Mr Trump stepped down from his helicopter in cream slacks, a blue blazer and white golf shoes. He gave a press conference. Apart from agreeing that he was prepared to spend a billion dollars of his own money to get elected, there was nothing new. The answers were nearly identical to those in the previous three or four appearances I’d seen online. But he took question after question, while the children he was giving helicopter rides to waited in the blistering heat. He seemed to crave attention more than any professional politician I’ve seen. Trump has been diagnosed with narcissistic personality disorder by one author (in all seriousness, not as a term of political abuse). He has a habit of dropping little boasts into the middle of whatever argument he happens to be making. From this press conference alone, we had: ‘I understand psychology’ [on Jeb Bush’s relationship with his brother]; ‘Nobody played the game better than I did.’ [lobbying]; ‘Nobody has more experience dealing with politicians than I’; ‘Trump builds walls. I build walls’; ‘I’ve had great relationships’ [with foreign leaders]; ‘I’m leading in every poll: the little ones, the big ones’ [true]; ‘I’m all over the world. I’m building in China’; ‘I have some of the great assets, Turnberry in Scotland, Doral in Miami [both hotels]. Trump Tower, 57th and Fifth [in New York]’; and ‘I make $400 million a year.’

His opponents say his presidential bid is an extension of his reality TV career, which he must know will not last. But Trump is building a serious ground game in Iowa (the state that is first to choose the delegates who nominate presidential candidates). The co-chair of his Iowa campaign is Tana Goertz, a finalist in his TV show The Apprentice ten years ago. She was getting ‘400 emails a day’ from people who wanted to volunteer in the campaign, she said. ‘I’m doing Apprentice-like challenges to find out who’s the best of the best of these volunteers.’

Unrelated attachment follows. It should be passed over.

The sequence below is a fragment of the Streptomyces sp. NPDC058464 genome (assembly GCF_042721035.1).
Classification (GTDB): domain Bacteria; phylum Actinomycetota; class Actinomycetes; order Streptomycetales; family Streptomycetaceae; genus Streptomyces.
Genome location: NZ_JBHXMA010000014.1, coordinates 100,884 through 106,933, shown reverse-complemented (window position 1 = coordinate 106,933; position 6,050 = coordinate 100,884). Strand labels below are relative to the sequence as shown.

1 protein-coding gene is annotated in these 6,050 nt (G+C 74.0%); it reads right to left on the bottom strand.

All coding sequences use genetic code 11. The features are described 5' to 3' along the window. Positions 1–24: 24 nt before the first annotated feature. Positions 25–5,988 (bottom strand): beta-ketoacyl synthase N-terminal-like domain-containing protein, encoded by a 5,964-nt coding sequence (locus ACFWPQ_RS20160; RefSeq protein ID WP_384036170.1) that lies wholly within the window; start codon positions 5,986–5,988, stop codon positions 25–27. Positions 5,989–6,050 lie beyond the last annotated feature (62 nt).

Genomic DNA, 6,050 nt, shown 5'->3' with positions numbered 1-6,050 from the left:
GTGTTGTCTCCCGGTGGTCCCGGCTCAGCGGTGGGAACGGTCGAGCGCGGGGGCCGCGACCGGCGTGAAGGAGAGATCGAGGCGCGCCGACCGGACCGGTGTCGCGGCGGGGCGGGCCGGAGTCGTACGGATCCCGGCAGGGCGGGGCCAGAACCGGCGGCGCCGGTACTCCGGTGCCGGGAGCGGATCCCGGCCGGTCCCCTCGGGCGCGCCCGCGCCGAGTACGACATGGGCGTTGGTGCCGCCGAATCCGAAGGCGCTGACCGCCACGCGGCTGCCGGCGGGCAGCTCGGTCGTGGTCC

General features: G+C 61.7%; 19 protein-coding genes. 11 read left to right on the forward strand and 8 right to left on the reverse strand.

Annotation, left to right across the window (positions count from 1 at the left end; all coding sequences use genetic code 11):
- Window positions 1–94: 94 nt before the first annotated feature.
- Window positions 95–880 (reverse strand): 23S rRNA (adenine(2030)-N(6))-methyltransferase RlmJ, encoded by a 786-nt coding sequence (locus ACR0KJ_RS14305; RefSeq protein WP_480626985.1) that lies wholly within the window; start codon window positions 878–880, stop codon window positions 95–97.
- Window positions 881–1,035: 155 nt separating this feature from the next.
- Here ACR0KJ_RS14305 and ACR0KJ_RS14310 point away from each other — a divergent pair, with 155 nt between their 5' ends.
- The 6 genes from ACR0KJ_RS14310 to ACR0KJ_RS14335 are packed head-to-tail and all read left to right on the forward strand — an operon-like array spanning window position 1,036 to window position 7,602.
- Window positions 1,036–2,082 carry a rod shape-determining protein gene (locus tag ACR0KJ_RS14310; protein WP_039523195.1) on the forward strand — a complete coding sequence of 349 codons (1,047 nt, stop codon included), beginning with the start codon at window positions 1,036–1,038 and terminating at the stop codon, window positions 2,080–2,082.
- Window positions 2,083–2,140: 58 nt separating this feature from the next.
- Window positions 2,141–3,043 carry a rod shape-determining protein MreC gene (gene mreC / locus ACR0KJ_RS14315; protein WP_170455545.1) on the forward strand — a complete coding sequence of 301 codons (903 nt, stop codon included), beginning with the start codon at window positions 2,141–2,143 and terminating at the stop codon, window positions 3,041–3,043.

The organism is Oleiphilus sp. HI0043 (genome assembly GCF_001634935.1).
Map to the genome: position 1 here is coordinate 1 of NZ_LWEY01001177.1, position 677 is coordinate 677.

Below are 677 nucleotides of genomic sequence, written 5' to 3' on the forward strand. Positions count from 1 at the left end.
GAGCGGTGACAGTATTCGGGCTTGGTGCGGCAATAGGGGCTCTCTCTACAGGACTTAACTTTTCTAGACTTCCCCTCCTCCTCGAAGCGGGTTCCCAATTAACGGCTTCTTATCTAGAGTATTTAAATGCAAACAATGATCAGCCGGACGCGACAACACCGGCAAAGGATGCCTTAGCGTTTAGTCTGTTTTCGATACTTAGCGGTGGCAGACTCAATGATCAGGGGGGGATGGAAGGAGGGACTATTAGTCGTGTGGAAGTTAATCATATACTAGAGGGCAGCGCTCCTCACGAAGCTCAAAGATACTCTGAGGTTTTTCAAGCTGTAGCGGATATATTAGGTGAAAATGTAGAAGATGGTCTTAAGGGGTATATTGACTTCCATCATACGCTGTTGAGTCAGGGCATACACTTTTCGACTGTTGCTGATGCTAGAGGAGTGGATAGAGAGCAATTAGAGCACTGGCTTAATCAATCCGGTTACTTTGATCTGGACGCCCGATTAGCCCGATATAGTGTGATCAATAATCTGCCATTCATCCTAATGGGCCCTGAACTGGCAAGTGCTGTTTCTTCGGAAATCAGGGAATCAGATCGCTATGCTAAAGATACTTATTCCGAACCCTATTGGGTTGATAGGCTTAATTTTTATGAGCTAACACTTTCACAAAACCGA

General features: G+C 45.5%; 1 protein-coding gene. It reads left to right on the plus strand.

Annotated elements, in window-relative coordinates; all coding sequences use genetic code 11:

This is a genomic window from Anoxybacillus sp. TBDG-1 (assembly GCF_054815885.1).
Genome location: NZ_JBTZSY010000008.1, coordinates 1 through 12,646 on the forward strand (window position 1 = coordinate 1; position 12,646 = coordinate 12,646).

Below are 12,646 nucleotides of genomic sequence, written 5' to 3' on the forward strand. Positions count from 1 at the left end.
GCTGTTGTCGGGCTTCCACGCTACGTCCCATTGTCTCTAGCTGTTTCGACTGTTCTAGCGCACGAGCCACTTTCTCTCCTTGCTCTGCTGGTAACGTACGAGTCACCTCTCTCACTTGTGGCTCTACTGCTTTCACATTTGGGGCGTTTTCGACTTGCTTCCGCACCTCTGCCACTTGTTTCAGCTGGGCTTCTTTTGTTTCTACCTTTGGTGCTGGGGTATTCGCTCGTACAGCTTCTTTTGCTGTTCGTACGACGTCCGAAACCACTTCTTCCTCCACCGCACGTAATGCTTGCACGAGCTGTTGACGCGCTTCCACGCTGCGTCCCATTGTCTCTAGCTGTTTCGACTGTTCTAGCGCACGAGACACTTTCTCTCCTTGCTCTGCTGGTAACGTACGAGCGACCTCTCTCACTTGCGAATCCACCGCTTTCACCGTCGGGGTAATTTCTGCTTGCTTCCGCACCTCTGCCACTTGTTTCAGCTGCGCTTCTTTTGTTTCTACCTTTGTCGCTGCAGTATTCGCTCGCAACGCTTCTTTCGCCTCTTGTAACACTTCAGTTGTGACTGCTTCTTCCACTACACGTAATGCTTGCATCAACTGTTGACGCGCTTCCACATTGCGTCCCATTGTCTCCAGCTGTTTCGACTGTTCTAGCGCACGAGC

Tana was the No. 1 saleswoman for Mary Kay cosmetics out of a staff of 6,000. She won her place on The Apprentice with an audition tape showing her cold-calling men working in car showrooms and selling them gift baskets of make-up. ‘I’m using my business skills, my marketing skills, my promotional skills to market the product, which is Donald Trump,’ she told me. ‘I’m selling him as a brilliant man, as a leader, as a businessman, as a negotiator. People love his toughness, his strength.’

Some of those I met wearing Trump T-shirts confessed, when asked, that they hadn’t really made up their minds which way they would vote. They were just there for the spectacle. But The Donald has tapped into a deep well of anger about Washington, distrust of conventional politicians, and fear about the future. His poll lead seems incredibly durable. As Republicans know, the Democratic party won the popular vote in five out of the last six presidential elections. If the Republicans are going to win this time, they need a Hispanic strategy and a strategy for women. The question is whether either of those can be viable if the Donald show continues much longer.

Paul Wood is a BBC correspondent.